Apsra Panchoo: “I’ve Had to Break Through Every Single Barrier to Make An Indelible Mark”

Apsra Panchoo recently won the KZNBA Provincial Women’s Championships for the 16th time and that’s just one of the innumerable achievements in a sport that many may consider a “pub sport” or just leisure to unwind with friends, Blackpool.

Chemical Engineer and Women’s Blackpool star Apsra Panchoo says she’s had to break through every single barrier of womanhood to fight her way to making an indelible mark on her corner of the globe.

Panchoo is Africa’s 1st ever Women’s World Champion Blackball Pool from 2008 to 2022, reigning as the longest standing title holder for Africa.

Panchoo won all 6 out of 6 World Championship titles in a single World Championships at the 2008 World Champs Event, a standing record to date.

She is also a qualified Referee and Level 3 Coach for all Cue Sports.

Interestingly her son, Neo Panchoo, embraced the same sport at the tender age of 10, qualifying to represent KZN in 2017 at the South African Blackball Championships in Secunda, winning his first national award.

It is safe to say that Panchoo ran the race so that many after her can walk, including 18 year old Erin Lazarus, who is a KZN Pro Snooker player.

gsport’s Lonwabo Nkohla had a chat with the inspirational Panchoo.

 

For a woman with so many accolades and achievements, there are some South Africans who may not know the name Apsra Panchoo, how would you introduce yourself to the world?

My name is Apsra “World Champ” Panchoo, blessed to be the daughter of Indurjeeth and Maya Panchoo, proud mum of the youngest internationally qualified Cue Sport referee in Africa, Neo J Pancho. I’m a Chemical Engineer, Business Manager and Life Coach.

Most people know it as pub entertainment and here you are at level ‘one of the best in the world’. What attracted you to Pool given the perceived twofold “conservativeness”: Indian and a woman?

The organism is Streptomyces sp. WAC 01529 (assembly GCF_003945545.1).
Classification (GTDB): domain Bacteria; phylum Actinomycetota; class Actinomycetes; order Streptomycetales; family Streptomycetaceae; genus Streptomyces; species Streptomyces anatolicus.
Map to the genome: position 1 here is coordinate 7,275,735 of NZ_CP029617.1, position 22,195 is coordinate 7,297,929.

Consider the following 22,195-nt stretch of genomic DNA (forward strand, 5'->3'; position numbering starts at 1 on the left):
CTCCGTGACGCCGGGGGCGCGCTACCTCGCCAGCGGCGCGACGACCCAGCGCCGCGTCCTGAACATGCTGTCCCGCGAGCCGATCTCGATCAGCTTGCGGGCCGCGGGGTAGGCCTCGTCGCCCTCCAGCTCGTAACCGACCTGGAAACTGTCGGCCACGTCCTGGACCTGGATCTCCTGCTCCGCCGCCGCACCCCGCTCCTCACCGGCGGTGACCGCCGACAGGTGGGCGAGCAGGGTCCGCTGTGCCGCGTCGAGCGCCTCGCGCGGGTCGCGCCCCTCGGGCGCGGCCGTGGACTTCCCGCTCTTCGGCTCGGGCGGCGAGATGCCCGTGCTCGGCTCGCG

When I first started playing the sport and my then colleague and coach, Sanjeev “Troy” Debipersadh insisted that I join the league in KZN back in 1999, but as a female the guys in leadership back then refused that I play in any existing team, so Troy created his own home pub team at Shooters in Isipingo under the banner of Isipingo and Districts Pool Association, and we went on to win the league that year.

My parents were taken to my very first match for them to see the environment and people I was going to be spending my evenings with and hesitantly (for safety reasons) they embraced my inclusion in a male dominated pub sport at that time.

My parents never expecting me to even remotely excel at any level let alone winning so many world titles.

The world was not ready for Indian or any “decent” women to be embraced with dignity when they walked into a pub or pool hall, yet all I did was carried myself with the utmost dignity and respect that allowed for a new breed of soldier to trespass on this previously male dominated territory.

As best as you can, could you describe the sport during a competition – from audiences, to attire.

The sport is very proudly professional in its official championships attire being strictly formal pants with collared shirt and formal shoes, that renders the perception that it is mere pub sport untrue, yet it is played in the very pubs that have been in existence for decades.

What have been some of the challenges of being involved in an unconventional sport, also a sport (as many are) that is still male-dominated?

Cue Sport is moving away from being a mere Cinderella sport as what it was when I started playing professionally 23yrs ago. Being previously mainly regarded as a mere pub sport created an unsavoury taint of everyone. Associating them with just alcohol and smoking, which was not entirely the case, but admittedly, there was an excessive majority that used to primarily show up for such vices or socialising in their preferred choice of company.

As the sport evolved, we registered the Blackball Pool entity as an IOC member, it was a leap into the soon-to-be professional platform for a sport that is played by the most number of people globally, sadly behind doors of pubs, taverns, entertainment venues and even homes.

Today we can boast that the sport is growing exponentially, to global levels.